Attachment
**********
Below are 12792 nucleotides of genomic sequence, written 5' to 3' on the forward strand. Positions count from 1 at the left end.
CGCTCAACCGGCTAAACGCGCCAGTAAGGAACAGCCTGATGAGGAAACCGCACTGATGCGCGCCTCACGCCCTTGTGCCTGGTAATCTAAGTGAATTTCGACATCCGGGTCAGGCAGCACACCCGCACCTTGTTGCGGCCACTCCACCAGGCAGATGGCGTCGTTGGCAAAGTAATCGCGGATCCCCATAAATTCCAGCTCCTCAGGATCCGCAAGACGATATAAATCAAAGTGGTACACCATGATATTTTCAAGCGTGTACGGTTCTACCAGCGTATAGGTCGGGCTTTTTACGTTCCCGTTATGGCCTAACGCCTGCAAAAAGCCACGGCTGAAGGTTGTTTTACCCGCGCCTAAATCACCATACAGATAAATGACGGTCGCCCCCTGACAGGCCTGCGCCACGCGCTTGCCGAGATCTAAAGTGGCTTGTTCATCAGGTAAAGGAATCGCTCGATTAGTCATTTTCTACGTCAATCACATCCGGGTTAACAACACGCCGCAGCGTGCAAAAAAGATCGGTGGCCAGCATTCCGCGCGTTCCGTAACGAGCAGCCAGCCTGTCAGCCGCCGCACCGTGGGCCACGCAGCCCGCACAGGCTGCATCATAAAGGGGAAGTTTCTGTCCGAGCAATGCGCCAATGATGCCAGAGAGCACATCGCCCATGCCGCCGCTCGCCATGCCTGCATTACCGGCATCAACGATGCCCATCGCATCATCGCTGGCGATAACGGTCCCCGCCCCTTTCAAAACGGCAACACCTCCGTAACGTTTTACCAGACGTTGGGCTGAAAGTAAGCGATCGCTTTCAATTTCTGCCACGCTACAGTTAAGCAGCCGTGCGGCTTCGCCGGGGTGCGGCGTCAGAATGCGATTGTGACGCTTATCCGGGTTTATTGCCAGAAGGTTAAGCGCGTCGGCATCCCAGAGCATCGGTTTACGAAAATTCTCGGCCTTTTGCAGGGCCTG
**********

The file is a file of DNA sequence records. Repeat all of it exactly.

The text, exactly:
Below are 12792 nucleotides of genomic sequence, written 5' to 3' on the forward strand. Positions count from 1 at the left end.
CGCTCAACCGGCTAAACGCGCCAGTAAGGAACAGCCTGATGAGGAAACCGCACTGATGCGCGCCTCACGCCCTTGTGCCTGGTAATCTAAGTGAATTTCGACATCCGGGTCAGGCAGCACACCCGCACCTTGTTGCGGCCACTCCACCAGGCAGATGGCGTCGTTGGCAAAGTAATCGCGGATCCCCATAAATTCCAGCTCCTCAGGATCCGCAAGACGATATAAATCAAAGTGGTACACCATGATATTTTCAAGCGTGTACGGTTCTACCAGCGTATAGGTCGGGCTTTTTACGTTCCCGTTATGGCCTAACGCCTGCAAAAAGCCACGGCTGAAGGTTGTTTTACCCGCGCCTAAATCACCATACAGATAAATGACGGTCGCCCCCTGACAGGCCTGCGCCACGCGCTTGCCGAGATCTAAAGTGGCTTGTTCATCAGGTAAAGGAATCGCTCGATTAGTCATTTTCTACGTCAATCACATCCGGGTTAACAACACGCCGCAGCGTGCAAAAAAGATCGGTGGCCAGCATTCCGCGCGTTCCGTAACGAGCAGCCAGCCTGTCAGCCGCCGCACCGTGGGCCACGCAGCCCGCACAGGCTGCATCATAAAGGGGAAGTTTCTGTCCGAGCAATGCGCCAATGATGCCAGAGAGCACATCGCCCATGCCGCCGCTCGCCATGCCTGCATTACCGGCATCAACGATGCCCATCGCATCATCGCTGGCGATAACGGTCCCCGCCCCTTTCAAAACGGCAACACCTCCGTAACGTTTTACCAGACGTTGGGCTGAAAGTAAGCGATCGCTTTCAATTTCTGCCACGCTACAGTTAAGCAGCCGTGCGGCTTCGCCGGGGTGCGGCGTCAGAATGCGATTGTGACGCTTATCCGGGTTTATTGCCAGAAGGTTAAGCGCGTCGGCATCCCAGAGCATCGGTTTACGAAAATTCTCGGCCTTTTGCAGGGCCTG